A while back, everyone from work went on a retreat to TLC Farm, in order to become more familiar with the consensus decision making process, which we've been using for about a year & a half, & to learn about sustainable living from the nice people who live & work at the farm. I'd gone there a couple summers ago for my Ecofeminist Spirituality class, so it was neat to see how the plants had grown & filled out since I'd last been there!
View of the information board, composting toilets (which were the first legal public composting toilets in Portland! Cool!), & cob sauna:
We started out by listening to the founders of our co-op speak about how they got organized & had to learn the ways of the school's bureaucratic bullshittery, in order to start out. It became apparent that we've been slacking on knowing our rights & how to get better deals written into our contracts w/the school.
View from the stage, down towards the main garden & creek area:
The sauna, which they were working on that day:
Then we did an exercise in honest communication, led by our awesome advisor, Shannon, to help curb passive aggressive complaining, which is actually a form of violence, under the consensus model. It divides & taints the group, while solving nothing. What is interesting is that conflict is important & necessary; it's how we handle it that's key. We got a little silly during the activity, but basically learned to use "I statements" to convey how we feel when a co-worker is continuously late, for example. It's also important to deal with the situation at hand, rather than bringing up other issues, which usually gets personal & causes the conversation to spiral out of control. It was super helpful & I can't wait to see how we use this knowledge, once we re-open for the fall term. Cool!
Part of the heated, cob bench. I love the face!
The other end of the bench. It reminds me of a dragon:
After that, we built our pizzas, then handed them off to Matt for baking in the cob oven! We all brought three ingredients, then shared them. So many tasty toppings! Unfortunately, I didn't take any food shots because I was too hungry.
I LOVE the beautiful ceiling above the outdoor kitchen area. It's hypnotizing:
Here's some of the peeps, waiting on the slow eaters:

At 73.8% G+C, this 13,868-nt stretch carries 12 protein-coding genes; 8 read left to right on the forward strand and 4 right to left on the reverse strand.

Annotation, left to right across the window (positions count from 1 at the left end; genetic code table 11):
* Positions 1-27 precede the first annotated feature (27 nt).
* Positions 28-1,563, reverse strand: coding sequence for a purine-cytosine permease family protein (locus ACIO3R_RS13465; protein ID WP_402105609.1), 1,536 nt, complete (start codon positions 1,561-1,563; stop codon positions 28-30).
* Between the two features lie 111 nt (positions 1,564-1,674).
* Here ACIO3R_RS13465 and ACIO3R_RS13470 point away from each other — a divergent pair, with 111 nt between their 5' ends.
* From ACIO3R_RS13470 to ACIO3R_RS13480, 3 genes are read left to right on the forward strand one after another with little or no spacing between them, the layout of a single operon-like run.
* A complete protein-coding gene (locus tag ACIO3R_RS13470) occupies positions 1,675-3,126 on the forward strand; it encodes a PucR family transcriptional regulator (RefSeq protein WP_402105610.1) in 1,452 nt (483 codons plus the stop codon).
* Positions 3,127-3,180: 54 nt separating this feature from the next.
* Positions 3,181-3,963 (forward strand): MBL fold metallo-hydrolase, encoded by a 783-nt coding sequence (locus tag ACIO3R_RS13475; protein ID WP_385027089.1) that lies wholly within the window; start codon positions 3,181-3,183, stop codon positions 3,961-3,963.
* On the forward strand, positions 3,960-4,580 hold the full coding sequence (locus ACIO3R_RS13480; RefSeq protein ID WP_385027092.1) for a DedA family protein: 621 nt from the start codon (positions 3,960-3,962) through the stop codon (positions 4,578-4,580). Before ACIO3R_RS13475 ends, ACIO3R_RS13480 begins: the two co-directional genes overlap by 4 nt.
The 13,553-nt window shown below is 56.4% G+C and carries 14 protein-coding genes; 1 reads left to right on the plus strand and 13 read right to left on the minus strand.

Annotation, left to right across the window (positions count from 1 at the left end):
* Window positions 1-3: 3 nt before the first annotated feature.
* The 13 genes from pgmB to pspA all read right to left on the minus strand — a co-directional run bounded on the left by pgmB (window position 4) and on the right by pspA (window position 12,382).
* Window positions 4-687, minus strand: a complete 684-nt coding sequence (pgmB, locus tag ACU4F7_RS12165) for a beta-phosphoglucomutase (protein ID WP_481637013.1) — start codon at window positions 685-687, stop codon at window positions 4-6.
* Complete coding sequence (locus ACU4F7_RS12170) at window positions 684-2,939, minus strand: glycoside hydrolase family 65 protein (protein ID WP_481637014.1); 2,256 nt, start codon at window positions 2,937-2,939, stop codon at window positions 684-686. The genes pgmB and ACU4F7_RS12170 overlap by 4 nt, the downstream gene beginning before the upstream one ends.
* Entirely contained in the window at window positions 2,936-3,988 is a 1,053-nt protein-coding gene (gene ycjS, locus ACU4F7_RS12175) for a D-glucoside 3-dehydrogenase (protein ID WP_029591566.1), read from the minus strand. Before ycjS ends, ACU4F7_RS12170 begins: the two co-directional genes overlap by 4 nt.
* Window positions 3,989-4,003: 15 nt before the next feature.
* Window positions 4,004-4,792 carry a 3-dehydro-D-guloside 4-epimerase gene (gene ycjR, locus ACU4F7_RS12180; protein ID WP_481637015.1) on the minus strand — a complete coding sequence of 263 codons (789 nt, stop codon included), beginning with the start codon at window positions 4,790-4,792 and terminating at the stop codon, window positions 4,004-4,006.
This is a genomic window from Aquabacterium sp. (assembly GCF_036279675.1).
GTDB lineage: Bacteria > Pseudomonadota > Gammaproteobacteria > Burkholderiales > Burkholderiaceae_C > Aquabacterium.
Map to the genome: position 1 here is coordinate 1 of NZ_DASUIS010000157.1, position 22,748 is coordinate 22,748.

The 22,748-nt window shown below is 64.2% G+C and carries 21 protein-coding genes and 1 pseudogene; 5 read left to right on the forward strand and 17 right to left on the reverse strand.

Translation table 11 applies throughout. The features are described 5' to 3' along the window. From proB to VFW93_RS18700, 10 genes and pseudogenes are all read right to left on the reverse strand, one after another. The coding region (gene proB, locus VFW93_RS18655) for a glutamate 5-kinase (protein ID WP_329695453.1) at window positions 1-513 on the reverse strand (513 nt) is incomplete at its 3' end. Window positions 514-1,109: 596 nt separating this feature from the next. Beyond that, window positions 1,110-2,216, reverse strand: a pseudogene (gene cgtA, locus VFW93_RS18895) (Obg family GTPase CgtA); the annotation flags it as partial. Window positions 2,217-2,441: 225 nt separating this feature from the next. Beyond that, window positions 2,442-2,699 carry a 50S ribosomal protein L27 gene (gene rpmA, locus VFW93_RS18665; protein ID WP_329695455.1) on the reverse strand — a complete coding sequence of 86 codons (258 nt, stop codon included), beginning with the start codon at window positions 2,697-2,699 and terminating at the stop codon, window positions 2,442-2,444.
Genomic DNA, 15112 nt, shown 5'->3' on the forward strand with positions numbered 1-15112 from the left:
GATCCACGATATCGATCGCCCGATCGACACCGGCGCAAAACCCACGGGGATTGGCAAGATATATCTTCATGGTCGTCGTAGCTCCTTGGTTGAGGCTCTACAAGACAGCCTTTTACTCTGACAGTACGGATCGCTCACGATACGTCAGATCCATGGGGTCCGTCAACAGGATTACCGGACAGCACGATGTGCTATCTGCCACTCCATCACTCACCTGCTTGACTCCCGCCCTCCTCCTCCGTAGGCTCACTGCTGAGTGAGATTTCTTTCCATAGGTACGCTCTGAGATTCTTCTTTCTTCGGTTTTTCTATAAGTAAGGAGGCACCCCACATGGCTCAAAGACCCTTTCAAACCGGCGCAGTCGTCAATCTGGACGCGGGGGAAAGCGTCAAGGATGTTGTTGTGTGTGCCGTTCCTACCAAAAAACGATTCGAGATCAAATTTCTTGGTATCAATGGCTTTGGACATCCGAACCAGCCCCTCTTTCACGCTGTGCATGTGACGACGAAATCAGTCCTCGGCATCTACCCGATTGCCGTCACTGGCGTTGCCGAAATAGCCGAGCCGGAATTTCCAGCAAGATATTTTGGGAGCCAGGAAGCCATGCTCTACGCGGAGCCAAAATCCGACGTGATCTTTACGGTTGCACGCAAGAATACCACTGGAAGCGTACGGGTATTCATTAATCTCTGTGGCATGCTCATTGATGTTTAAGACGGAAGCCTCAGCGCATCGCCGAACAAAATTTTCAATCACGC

Matt shows us their consensus model & introduces Brush, who helped us with the nitty-gritty & gave us tips on making the consensus process go more smoothly.
What I loved were Brush's hints on incorporating the voices of those who tend to be more quiet at meetings. One idea was to give each person in the group three stones. These represent the number of times you can speak up. Each time you talk, you throw a stone into the center of the table or whatever. This encourages the chattier folks to weigh the importance of what they want to say, & gives the quieter ones more room to speak up. He calls these techniques "Step Up, Sit Back", I believe. This challenges chattier people to hold back a bit, & urges quieter folks to be brave & "step up." I'm someone who processes things internally & I appreciate a quiet 30 seconds, or so, before I'm ready to share my thoughts. If everyone jumps in immediately, I tend to hang back & space out, honestly. :) Brush said he'd be happy to lead a workshop on facilitation, so I hope we invite him to help us out!
Here are two beautiful sheep. Matt said they are going to be sheared soon. How I would love to have some of the wool! They were total snuggle-bunnies:
Drew couldn't hold back & ran ahead to see the goats:
My parents raised goats when we were growing up, so we grew up drinking goats' milk & Mom even made homemade raspberry yogurt with it! Their names were Ethel & Michelle. This Nubian mama looks a lot like Ethel. She was pretty feisty though, so I stuck to petting her babies.
Cute little horned behbeh. Their eyes are so reptilian:
Yay for my rain boots! Joey wanted me to take a picture of 'em. I'm usually living in my sandals, even in the rain, but these were necessary for stomping through the muck. And I didn't fall on my butt, even once!
If you live in or around Portland, I encourage you to visit the farm. They offer classes, workshops, work-trade, & have times where you can go in the sauna! It's a really open, spiritual environment, full of happy kids & wonderful people. Thanks, everyone!